America isn't taking impeachment that seriously. CBS News barely broke into a football game on Saturday to tell the story. At times, the network split the screen into two boxes. One showed Congress. The other stuck with pro football.
The supposedly solemn impeachment was barely treated with supposed solemnity even by those who were impeaching President Bill Clinton. The Democrats rushed from the chamber for a quickie "time-out-rage." The GOP milled around like a bunch of confused ducks.
The electronic media can whip stories at the audience with great speed, but this week's events -- impeachment, Iraq and political sexcapades -- overwhelmed TV pundits and reporters. To turn William Blake on his head, the road to excess led to the palace of excess. Newspapers analyzed the news flood with a more active intellect. The Sunday, Dec. 20, New York Times had many excellent stories. The St. Louis Post-Dispatch wasn't nearly as chunky, but it was adequate. I liked the P-D's big "IMPEACHED" headline, too. Nothing like cutting to the chase, is there?
The fact that pictures alone weren't worth a thousand-or-so words isn't surprising. Network news staffs have been pared to the bone over this decade. It was impossible for TV to do justice to one story (say, Iraq), let alone three.
You'd think that a prominent media critic like the Washington Post's Howard Kurtz would have more on his plate than the least of those stories (Speaker-elect Bob Livingston's petulant resignation), but his Sunday column started with and dwelled upon one hilariously obvious fact: "When Larry Flynt can use sexual disclosures to bring down the incoming House speaker on the day the president is impeached for lying about sex," writes Kurtz, "something has obviously changed in the media and political culture."
You're kidding, Howard. Did you just get that memo? It's been something of a theme this year.
For his part, Flynt trotted out the same excuse that David Talbot, editor of the online magazine Salon (www.salonmagazine.com), used to defend his publication's decision to publish a story about House Judiciary Committee Chairman Henry Hyde's swinging days. Flynt told Kurtz that "desperate times deserve desperate actions," echoing Talbot's Sept. 19 editorial defending his story because "ugly times call for ugly tactics."
Don't get me wrong. I'm all for spray-painting the whited sepulchres using sex to impeach Clinton. That's what journalism (think Mencken here) is all about. But there's a danger in using words like "desperate" and "ugly" to describe your work. The danger? It's not the omnipresent "spin." By using those words, you know you've stepped over a line of fairness or balance or simple relevance. They're "covering your ass" words. Good journalism is never "desperate" or "ugly." I don't think it's any accident that Salon hasn't been nearly as interesting since Talbot wrote the word "ugly," and I thought that the Hyde story was legitimate in light of the hearings that the congressman was about to conduct.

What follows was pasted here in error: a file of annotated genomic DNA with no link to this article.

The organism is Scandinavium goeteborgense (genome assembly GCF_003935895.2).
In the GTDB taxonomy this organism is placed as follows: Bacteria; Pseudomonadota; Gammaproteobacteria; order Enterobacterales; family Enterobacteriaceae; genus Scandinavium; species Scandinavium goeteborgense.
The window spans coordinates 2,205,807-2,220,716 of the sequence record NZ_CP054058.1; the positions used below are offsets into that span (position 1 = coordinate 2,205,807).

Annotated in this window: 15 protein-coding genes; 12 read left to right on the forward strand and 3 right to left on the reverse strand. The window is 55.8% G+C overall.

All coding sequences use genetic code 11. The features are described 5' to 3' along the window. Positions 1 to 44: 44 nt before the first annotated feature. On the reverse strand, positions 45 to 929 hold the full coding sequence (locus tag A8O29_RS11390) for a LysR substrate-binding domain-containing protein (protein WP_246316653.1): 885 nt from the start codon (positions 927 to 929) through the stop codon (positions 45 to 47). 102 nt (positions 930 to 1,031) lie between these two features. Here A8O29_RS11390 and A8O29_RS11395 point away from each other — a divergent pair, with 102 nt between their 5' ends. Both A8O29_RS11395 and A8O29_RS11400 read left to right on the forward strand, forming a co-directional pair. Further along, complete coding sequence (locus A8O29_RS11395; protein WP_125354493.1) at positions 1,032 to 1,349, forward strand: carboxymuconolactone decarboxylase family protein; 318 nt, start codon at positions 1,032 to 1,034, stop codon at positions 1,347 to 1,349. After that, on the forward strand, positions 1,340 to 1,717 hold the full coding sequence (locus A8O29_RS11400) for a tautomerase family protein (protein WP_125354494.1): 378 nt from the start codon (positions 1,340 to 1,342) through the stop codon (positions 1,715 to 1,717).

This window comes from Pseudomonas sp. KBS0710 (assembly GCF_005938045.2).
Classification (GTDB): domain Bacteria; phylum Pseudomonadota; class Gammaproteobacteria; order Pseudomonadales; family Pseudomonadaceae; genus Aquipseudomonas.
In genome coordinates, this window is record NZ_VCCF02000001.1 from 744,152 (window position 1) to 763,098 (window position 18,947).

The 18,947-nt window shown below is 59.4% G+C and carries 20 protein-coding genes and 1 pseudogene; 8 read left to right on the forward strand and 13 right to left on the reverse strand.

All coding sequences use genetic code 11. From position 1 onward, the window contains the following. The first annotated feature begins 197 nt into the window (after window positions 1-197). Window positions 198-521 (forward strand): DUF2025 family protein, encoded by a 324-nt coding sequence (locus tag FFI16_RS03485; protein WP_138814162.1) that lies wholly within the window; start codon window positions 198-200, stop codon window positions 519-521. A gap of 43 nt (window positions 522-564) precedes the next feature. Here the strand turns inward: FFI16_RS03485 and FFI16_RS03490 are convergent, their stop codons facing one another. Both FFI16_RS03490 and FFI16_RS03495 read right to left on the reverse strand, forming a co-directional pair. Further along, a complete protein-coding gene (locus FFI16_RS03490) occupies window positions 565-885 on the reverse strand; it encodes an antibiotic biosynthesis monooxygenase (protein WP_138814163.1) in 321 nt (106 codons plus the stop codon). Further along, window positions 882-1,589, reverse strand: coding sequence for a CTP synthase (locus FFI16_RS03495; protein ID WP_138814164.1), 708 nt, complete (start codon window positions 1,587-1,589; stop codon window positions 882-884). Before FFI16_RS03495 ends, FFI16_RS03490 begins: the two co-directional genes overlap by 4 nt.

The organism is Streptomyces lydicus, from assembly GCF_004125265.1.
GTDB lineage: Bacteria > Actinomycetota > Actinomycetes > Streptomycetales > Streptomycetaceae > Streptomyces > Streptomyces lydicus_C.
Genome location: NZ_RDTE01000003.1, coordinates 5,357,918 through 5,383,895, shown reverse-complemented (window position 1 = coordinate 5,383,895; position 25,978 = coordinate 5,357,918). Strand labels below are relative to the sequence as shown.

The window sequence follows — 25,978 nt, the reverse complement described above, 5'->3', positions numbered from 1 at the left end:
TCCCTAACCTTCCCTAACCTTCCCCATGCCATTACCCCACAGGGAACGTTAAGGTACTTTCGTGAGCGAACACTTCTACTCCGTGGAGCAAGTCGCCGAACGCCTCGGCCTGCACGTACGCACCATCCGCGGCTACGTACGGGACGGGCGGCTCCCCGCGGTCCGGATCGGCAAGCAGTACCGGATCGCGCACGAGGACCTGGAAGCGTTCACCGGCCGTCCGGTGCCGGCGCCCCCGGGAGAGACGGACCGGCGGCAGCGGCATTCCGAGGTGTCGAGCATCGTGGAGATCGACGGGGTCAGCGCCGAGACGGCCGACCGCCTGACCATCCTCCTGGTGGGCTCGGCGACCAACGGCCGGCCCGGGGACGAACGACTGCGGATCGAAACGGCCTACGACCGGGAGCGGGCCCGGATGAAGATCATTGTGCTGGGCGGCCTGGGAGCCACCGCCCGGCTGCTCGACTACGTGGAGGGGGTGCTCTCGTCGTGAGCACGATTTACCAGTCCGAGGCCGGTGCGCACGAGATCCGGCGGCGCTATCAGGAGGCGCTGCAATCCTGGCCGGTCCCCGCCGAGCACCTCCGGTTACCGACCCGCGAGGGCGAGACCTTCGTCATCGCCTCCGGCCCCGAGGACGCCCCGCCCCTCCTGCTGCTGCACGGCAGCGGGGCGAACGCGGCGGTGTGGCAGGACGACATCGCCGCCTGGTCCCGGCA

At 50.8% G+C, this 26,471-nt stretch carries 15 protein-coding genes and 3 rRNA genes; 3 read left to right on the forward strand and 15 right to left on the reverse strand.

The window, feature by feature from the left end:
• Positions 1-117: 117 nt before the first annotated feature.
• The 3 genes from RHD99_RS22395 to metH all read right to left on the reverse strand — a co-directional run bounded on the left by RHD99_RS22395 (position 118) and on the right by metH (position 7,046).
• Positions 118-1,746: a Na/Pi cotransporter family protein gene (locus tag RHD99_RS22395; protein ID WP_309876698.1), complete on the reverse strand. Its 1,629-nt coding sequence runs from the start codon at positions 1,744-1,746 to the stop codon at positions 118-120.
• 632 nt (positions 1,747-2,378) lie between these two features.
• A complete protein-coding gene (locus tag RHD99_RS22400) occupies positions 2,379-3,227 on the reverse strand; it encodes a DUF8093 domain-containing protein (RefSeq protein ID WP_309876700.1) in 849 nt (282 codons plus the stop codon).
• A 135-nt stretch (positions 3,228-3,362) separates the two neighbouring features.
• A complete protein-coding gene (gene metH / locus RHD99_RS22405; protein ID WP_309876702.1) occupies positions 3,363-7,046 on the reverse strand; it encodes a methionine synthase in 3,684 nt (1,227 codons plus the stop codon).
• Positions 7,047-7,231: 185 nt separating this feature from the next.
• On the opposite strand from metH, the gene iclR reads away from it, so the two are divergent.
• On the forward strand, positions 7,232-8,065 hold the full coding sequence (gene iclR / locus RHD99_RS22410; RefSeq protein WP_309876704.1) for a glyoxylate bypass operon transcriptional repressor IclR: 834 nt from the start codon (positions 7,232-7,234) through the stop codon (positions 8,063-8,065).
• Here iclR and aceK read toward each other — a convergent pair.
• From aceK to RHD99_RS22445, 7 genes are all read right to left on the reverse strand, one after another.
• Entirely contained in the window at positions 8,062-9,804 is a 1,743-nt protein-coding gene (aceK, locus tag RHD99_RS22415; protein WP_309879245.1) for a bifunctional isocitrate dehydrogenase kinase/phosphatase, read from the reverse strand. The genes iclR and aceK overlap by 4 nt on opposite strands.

In my reading and Web-surfing over the past days, I did find better words, and better journalism, about these events. Barbara Ehrenreich wrote a piece that I found on the Guardian's Web site (www. guardian.co.uk), laying out the familiar pattern of what she calls "bimbo bombings" by Clinton. "For at least a year now," Ehrenreich writes, "a perfectly impeachable 'high crime and misdemeanor' has been staring us in the face: Clinton's capricious use of US military power to upgrade his image from molester of office help to Commander-in-Chief."
Equally snippy was an article in the Sunday edition of the Guardian's sister paper, the Observer, by Shyam Bhatia, titled "Arab Fury as Ramadan 'Desecrated.'" (It's at the same Web address.) Bhatia caps an excellent look at a mostly ignored perspective on the bombing by quoting chief Palestinian negotiator Saeb Erakat on Operation Desert Fox.
"We have foxes in the Middle East," Erakat tells the Observer. "What we all need and lack is peace."
FIVE ALIVE: Thanks to the news staff at KSDK for their candor and warmth during my visit for this week's RFT feature story "Fast Forward." I learned a lot, not the least of which being that the KSDK army definitely marches on its stomach.
PICK 'EM: The Byrne brothers' college-bowl picks against the spread remain on the RFT's Web page (www.rftstl.com) for one more week. Follow along as we wage our annual war on Las Vegas by clicking on the "Media" section of the site.
E-mail media tips and quips to Richard Byrne at email@example.com.